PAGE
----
(approx 10 (9.81 for people who want to be exact)).

p = H x 10 in N/mm2

The bending stress allowed (B) is equal to the Tensile Strength of glass / safety factor.
B = 19.2 / 3.8 = 5.05N/mm2 (Safety factor = 3.8)

Calculations for Front and Side Glass Panels:
The thickness of the glass (t) is proportional to the (square root of width factor (beta) x height (H) cubed x 0.00001 / allowable bending stress (B)).

so; t = SQR (beta x H^3 x 0.00001 / 5.05) in mm.

Select beta and alpha from the previous chart based on the length to height ratio.

The deflection of the glass is proportional to (alpha x water pressure (p) x 0.000001 x Height^4) / (Modulus of elasticity (E) x Thickness (t) cubed).

Deflection = (Alpha x p x 0.000001 x H^4) / (69000 x t^3) in mm.

Example: (Warren’s new tank)

Aquarium Length = 3000mm
Aquarium Height = 950mm
Safety Factor = 3.8 L/H>3 therefore Beta = 0.37 and Alpha = 0.067

p = 950 x 10 = 9500N/m²

Side Thickness:
t = SQR (0.37 x 0.950^3 x 0.00001 / 5.05)

= 25.06mm

Deflection = (0.067 x 9500 x 0.000001 x 950^4) / (69000 x 25^3)

= 0.48mm

Calculations for Bottom Glass Panel:
There is a small difference when calculating the bottom panel thickness. Beta is now calculated from the Length/Width (where the length L is the larger dimension - therefore L/W is always >=1). The Height is still used to calculate the pressure. Be sure to use the Bottom Panel Alpha/Beta values.

The thickness of the bottom glass (t) is proportional to the square root of width factor (beta) x height (H) cubed x 10-5 / allowable bending stress (B), - the same as the side panels.

t = SQR (beta x H^3 x 0.00001/5.05) in mm

Select beta and alpha from the previous chart based on the length to width ratio.

The deflection of the glass is proportional to (alpha x water pressure (p) x 10-6 x Height^4) / (Modulus of elasticity (E) x Thickness (t)cubed).

Deflection = (Alpha x p x 0.000001 x H^4) / (69000 x t^3) in mm.

Example: (Warren’s new tank)

Aquarium Length = 3000mm
Aquarium Width = 900mm
Aquarium Height = 950mm
Safety Factor = 3.8 L/W>3 therefore Beta = 0.7134 and Alpha = 0.1335

p = 950 x 10 = 9500N/m2

Bottom Thickness:
t = (SQR (0.7134 x 950^3 x 0.00001) / 5.05)

= 34.8mm

Deflection = (0.1335 x 9500 x 0.000001 x 950^4) / (69000 x 34.83^3)

= 0.355mm


Feeder Fish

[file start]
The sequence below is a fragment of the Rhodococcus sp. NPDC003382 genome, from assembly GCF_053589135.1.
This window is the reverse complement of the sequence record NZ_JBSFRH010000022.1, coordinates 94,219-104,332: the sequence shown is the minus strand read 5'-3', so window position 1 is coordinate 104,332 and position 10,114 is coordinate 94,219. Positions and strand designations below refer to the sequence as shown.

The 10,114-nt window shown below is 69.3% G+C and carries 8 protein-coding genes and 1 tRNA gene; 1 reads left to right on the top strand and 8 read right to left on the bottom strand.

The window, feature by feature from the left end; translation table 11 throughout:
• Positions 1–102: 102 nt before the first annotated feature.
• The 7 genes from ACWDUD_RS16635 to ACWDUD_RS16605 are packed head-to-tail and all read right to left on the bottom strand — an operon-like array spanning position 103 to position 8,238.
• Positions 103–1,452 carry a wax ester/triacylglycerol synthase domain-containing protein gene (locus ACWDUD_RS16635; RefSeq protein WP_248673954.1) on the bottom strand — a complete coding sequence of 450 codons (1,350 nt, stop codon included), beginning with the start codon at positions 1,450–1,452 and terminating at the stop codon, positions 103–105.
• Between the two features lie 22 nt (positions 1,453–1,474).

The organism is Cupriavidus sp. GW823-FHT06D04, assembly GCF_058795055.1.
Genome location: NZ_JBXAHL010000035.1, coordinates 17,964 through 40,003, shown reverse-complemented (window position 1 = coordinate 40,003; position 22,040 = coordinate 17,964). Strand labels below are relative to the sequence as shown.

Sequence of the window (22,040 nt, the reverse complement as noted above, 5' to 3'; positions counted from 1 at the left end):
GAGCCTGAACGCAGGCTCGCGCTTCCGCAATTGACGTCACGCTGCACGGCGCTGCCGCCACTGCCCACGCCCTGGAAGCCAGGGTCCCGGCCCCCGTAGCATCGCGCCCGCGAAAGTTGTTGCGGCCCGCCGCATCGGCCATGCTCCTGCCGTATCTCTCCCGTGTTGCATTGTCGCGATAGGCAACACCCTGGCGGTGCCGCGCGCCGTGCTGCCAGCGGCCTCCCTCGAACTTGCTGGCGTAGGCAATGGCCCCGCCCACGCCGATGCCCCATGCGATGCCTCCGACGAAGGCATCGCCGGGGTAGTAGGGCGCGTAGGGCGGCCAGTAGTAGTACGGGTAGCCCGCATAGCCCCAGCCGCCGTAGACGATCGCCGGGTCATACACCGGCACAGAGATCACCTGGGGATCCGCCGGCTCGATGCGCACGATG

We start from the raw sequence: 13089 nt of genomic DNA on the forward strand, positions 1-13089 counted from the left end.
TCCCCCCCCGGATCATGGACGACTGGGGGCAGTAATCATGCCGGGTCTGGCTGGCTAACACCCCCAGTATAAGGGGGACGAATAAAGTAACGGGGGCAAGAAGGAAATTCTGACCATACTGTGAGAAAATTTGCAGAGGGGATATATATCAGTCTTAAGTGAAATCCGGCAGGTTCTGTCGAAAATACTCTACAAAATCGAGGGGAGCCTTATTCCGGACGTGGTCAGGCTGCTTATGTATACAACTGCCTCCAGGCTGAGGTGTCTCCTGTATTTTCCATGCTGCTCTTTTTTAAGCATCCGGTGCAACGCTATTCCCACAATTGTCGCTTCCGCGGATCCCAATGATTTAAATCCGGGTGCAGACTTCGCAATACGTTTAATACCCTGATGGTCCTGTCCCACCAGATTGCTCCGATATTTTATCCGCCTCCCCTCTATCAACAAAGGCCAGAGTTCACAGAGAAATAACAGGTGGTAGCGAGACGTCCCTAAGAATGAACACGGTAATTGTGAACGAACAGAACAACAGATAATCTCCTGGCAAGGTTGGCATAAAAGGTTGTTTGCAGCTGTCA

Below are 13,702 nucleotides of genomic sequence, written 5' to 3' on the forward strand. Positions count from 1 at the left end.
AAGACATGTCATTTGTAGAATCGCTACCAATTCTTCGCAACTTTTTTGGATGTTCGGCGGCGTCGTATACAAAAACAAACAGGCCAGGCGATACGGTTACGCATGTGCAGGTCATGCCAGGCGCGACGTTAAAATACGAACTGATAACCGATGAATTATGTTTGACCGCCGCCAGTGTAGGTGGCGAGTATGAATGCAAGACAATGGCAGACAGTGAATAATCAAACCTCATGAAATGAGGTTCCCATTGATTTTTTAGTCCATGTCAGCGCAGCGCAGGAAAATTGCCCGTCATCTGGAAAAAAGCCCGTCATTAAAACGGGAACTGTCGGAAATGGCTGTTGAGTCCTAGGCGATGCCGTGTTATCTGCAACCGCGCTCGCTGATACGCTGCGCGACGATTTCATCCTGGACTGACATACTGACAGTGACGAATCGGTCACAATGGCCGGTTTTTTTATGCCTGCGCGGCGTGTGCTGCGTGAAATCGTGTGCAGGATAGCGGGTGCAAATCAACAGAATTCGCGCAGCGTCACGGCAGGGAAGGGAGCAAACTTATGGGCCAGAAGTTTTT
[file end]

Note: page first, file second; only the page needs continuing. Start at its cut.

MFK Member
Jan 27, 2006
Good post, but you shouldn't claim other's work as your own. LOL


Feeder Fish
MFK Member
Jan 27, 2006
PMK;643521; said:
If you read the it he wrote in the begining he did not write this;)
Yeah, I was being sarcastic. Hence the LOL. LOL


Feeder Fish
MFK Member
Jul 10, 2006
Steve Irwins Shadow
great if your an engineer, dont meen crap to me, can some brainiac tell me what mine should be, its 6 foot long 18 high 24 deep.


Feeder Fish
MFK Member
Nov 19, 2006
Boise Idaho
I'm not so sure you want to use this to calculate your glass thickness. Warren does not calculate the pressure correctly.

The water pressure (p) is directly proportional to the Height (H) x the force of gravity
(approx 10 (9.81 for people who want to be exact)).

p = H x 10 in N/mm2
pressure is actually density*gravity*height or
p=(rho)*g*H in N/m^2 (easily converted to N/mm^2.

What he does to calculate the thickness is an odd approach but may still be right but I know for sure that he calculates pressure wrong. has posted a table that tells you the thickness of glass based on height of your tank and length of your tank. They said it was calculated based on this method.

I looked at the table and found that for an 8ft long and 2ft high tank you should use 1/2" glass. That doesn't quite sound right to me.

I havn't dug in deep or looked at the thickness of 8ft long tanks that are 2ft high to compare but I just thought everyone should be warned.


Feeder Fish
MFK Member
Nov 26, 2007
ewurm;643615; said:
Yeah, I was being sarcastic. Hence the LOL. LOL
yeah we could tell you were gurgling under water:ROFL: